Pretermitting whether the trial court erred in initially granting the State's motion in limine, the record shows that the State ultimately introduced evidence that the victim had been touched by another child at daycare. The trial court then reversed its prior ruling and decided to allow Futch to question the witnesses about the daycare incident.
Futch contends that, by this point, his defense was compromised because he was unable to cross-examine the State's earlier witnesses regarding the daycare incident. However, the record shows that Futch had ample opportunity to present his theory of defense.
After the trial court reversed its decision, the State recalled the victim's teacher to the witness stand. She testified that the victim, during her outcry, did not mention the daycare incident. Futch chose not to cross-examine this witness to determine whether she had any other knowledge of the daycare incident or whether the victim had previously disclosed that the daycare incident was the cause of her behavior in class.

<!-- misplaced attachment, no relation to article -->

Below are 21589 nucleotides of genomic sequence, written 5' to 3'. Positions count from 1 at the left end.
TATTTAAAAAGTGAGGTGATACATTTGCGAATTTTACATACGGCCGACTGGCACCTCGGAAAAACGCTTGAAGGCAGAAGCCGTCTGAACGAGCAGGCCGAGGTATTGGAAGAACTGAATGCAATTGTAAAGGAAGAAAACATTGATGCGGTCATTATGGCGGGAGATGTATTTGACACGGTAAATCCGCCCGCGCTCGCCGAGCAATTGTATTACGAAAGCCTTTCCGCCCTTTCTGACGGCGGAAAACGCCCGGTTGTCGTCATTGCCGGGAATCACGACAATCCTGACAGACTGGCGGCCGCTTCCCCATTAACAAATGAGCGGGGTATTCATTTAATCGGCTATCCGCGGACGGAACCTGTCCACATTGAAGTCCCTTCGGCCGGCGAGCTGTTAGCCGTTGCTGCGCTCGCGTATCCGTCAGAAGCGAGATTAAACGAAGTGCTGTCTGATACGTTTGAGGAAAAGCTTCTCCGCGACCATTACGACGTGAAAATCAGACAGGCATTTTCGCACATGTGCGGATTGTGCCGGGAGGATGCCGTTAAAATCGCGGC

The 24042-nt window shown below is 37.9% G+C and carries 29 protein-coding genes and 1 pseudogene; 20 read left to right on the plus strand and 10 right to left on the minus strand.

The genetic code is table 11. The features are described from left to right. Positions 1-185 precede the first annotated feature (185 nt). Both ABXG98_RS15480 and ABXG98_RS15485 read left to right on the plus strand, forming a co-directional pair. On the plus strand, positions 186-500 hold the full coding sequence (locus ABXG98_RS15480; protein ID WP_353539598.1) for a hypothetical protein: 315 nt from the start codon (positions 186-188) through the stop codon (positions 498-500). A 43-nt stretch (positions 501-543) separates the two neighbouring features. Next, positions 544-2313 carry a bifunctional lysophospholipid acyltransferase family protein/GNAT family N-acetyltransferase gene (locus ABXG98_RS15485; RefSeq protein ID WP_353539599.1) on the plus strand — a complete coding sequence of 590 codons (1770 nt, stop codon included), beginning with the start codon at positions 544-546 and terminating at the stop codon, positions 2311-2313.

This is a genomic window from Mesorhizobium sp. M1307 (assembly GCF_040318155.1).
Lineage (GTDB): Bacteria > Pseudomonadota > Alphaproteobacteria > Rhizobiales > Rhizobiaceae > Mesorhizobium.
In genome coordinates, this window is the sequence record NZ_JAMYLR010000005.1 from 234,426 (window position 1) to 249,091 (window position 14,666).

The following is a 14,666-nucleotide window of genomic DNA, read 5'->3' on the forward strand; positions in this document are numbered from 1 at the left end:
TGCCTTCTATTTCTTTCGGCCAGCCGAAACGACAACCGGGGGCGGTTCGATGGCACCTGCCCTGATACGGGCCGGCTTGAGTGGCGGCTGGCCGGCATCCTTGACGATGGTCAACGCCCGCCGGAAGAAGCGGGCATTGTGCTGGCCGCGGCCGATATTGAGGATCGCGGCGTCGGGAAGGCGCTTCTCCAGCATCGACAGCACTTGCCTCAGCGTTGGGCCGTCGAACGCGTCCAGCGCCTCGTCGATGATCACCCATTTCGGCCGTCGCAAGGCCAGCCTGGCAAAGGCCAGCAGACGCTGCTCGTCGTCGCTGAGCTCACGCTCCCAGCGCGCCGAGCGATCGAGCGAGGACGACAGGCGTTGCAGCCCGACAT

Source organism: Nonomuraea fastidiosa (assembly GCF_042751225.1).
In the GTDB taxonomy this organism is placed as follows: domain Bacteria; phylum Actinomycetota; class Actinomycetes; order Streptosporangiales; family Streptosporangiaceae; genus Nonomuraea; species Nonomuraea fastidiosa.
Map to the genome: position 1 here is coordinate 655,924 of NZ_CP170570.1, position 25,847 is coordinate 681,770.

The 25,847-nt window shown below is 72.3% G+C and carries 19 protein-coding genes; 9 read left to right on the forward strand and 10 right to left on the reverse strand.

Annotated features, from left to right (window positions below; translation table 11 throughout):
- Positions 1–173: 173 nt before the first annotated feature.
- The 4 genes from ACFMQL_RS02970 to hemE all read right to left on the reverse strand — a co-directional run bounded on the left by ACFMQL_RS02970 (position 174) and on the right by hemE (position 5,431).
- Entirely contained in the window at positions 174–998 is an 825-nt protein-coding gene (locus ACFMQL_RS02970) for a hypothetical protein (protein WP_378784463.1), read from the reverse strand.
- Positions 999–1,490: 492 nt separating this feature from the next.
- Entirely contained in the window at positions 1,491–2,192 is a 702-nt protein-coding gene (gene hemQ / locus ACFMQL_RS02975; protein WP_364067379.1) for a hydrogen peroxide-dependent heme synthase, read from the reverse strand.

The State then called the victim to testify, and Futch was able to cross-examine the victim regarding the daycare incident. The victim testified that she had told her teachers and a counselor that “a little boy accidentally touched me,” and she further testified that the boy was about her age and that it happened only once while they were playing. Futch did not question the victim any further regarding this issue.
Lastly, Futch testified at trial, and he was questioned by both the defense and the State about his knowledge of the daycare incident.